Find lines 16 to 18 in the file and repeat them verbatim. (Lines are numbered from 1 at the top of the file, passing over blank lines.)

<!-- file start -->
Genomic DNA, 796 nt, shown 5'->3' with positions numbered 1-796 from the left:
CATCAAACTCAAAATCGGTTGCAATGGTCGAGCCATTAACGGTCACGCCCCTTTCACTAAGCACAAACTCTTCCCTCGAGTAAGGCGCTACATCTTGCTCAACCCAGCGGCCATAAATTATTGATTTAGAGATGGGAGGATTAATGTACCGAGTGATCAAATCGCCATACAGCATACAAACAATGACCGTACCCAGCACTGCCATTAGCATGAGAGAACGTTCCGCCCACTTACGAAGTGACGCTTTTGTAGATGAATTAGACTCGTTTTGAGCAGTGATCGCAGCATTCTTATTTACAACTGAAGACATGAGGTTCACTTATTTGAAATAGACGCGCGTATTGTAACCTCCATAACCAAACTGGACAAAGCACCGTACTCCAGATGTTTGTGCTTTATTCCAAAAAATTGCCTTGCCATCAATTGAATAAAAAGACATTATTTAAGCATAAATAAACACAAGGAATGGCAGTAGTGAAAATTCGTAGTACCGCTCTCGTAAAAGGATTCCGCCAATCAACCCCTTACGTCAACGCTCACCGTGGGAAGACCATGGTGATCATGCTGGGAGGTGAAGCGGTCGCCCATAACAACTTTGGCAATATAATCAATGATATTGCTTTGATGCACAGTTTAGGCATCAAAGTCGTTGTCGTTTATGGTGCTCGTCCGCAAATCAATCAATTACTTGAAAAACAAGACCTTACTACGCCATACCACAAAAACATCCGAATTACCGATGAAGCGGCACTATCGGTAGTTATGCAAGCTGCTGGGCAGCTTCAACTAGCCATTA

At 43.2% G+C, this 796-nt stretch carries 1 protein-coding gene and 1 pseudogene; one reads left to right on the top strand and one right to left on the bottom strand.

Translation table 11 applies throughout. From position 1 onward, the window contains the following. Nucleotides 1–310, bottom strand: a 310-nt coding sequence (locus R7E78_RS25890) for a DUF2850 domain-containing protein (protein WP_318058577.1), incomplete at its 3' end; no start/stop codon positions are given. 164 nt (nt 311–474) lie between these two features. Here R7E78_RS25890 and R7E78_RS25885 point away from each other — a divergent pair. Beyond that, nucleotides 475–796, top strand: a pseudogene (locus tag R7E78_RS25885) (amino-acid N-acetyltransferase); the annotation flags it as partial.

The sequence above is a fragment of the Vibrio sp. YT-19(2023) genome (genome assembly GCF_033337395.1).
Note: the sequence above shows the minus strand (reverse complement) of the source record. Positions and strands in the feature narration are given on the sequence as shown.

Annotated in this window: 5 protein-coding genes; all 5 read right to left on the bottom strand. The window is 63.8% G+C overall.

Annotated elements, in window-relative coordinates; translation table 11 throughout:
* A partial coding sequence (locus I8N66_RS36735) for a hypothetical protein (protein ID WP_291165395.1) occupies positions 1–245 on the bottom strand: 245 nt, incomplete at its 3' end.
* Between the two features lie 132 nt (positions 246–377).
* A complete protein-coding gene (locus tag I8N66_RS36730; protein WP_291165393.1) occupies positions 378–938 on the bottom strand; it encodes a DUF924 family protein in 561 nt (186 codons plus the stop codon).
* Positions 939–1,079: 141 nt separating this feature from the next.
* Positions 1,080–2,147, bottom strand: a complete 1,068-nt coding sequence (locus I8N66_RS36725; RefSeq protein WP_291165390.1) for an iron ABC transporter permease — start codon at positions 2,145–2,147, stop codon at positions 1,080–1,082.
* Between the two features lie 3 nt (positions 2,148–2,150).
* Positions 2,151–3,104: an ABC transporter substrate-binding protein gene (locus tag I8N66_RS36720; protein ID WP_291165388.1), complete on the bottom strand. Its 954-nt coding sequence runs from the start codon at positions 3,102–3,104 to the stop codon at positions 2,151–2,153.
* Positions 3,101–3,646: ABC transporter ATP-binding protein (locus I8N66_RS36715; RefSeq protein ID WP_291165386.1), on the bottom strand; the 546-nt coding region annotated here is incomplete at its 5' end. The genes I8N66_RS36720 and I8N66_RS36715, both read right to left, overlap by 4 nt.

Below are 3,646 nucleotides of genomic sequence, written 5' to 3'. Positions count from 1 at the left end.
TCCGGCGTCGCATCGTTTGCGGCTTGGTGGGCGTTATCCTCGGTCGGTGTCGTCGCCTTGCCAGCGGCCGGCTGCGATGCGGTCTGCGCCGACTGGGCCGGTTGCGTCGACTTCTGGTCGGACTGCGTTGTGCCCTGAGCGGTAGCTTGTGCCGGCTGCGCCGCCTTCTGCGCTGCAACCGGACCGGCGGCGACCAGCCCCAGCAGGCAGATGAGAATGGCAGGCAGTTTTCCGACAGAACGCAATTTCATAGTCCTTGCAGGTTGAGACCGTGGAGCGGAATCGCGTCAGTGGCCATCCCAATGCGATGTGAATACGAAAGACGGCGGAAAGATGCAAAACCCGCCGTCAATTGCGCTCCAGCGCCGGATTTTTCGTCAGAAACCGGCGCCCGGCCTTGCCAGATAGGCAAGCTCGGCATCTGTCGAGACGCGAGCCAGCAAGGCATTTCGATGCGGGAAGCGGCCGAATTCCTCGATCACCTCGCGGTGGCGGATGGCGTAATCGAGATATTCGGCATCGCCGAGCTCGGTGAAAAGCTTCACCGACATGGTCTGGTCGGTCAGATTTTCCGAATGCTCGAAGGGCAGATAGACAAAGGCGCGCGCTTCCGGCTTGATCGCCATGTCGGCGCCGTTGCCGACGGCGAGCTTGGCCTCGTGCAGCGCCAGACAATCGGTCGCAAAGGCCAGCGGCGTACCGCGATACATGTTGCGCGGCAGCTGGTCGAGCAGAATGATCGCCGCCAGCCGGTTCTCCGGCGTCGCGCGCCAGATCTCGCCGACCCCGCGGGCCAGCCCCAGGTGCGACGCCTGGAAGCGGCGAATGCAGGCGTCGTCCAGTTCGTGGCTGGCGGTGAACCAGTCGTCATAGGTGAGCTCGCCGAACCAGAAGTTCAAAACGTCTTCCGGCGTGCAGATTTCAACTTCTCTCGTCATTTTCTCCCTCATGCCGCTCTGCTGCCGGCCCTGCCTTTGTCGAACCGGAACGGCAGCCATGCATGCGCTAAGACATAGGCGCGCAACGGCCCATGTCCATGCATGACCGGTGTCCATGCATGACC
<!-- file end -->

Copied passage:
* Positions 3,101–3,646: ABC transporter ATP-binding protein (locus I8N66_RS36715; RefSeq protein ID WP_291165386.1), on the bottom strand; the 546-nt coding region annotated here is incomplete at its 5' end. The genes I8N66_RS36720 and I8N66_RS36715, both read right to left, overlap by 4 nt.

Below are 3,646 nucleotides of genomic sequence, written 5' to 3'. Positions count from 1 at the left end.
TCCGGCGTCGCATCGTTTGCGGCTTGGTGGGCGTTATCCTCGGTCGGTGTCGTCGCCTTGCCAGCGGCCGGCTGCGATGCGGTCTGCGCCGACTGGGCCGGTTGCGTCGACTTCTGGTCGGACTGCGTTGTGCCCTGAGCGGTAGCTTGTGCCGGCTGCGCCGCCTTCTGCGCTGCAACCGGACCGGCGGCGACCAGCCCCAGCAGGCAGATGAGAATGGCAGGCAGTTTTCCGACAGAACGCAATTTCATAGTCCTTGCAGGTTGAGACCGTGGAGCGGAATCGCGTCAGTGGCCATCCCAATGCGATGTGAATACGAAAGACGGCGGAAAGATGCAAAACCCGCCGTCAATTGCGCTCCAGCGCCGGATTTTTCGTCAGAAACCGGCGCCCGGCCTTGCCAGATAGGCAAGCTCGGCATCTGTCGAGACGCGAGCCAGCAAGGCATTTCGATGCGGGAAGCGGCCGAATTCCTCGATCACCTCGCGGTGGCGGATGGCGTAATCGAGATATTCGGCATCGCCGAGCTCGGTGAAAAGCTTCACCGACATGGTCTGGTCGGTCAGATTTTCCGAATGCTCGAAGGGCAGATAGACAAAGGCGCGCGCTTCCGGCTTGATCGCCATGTCGGCGCCGTTGCCGACGGCGAGCTTGGCCTCGTGCAGCGCCAGACAATCGGTCGCAAAGGCCAGCGGCGTACCGCGATACATGTTGCGCGGCAGCTGGTCGAGCAGAATGATCGCCGCCAGCCGGTTCTCCGGCGTCGCGCGCCAGATCTCGCCGACCCCGCGGGCCAGCCCCAGGTGCGACGCCTGGAAGCGGCGAATGCAGGCGTCGTCCAGTTCGTGGCTGGCGGTGAACCAGTCGTCATAGGTGAGCTCGCCGAACCAGAAGTTCAAAACGTCTTCCGGCGTGCAGATTTCAACTTCTCTCGTCATTTTCTCCCTCATGCCGCTCTGCTGCCGGCCCTGCCTTTGTCGAACCGGAACGGCAGCCATGCATGCGCTAAGACATAGGCGCGCAACGGCCCATGTCCATGCATGACCGGTGTCCATGCATGACC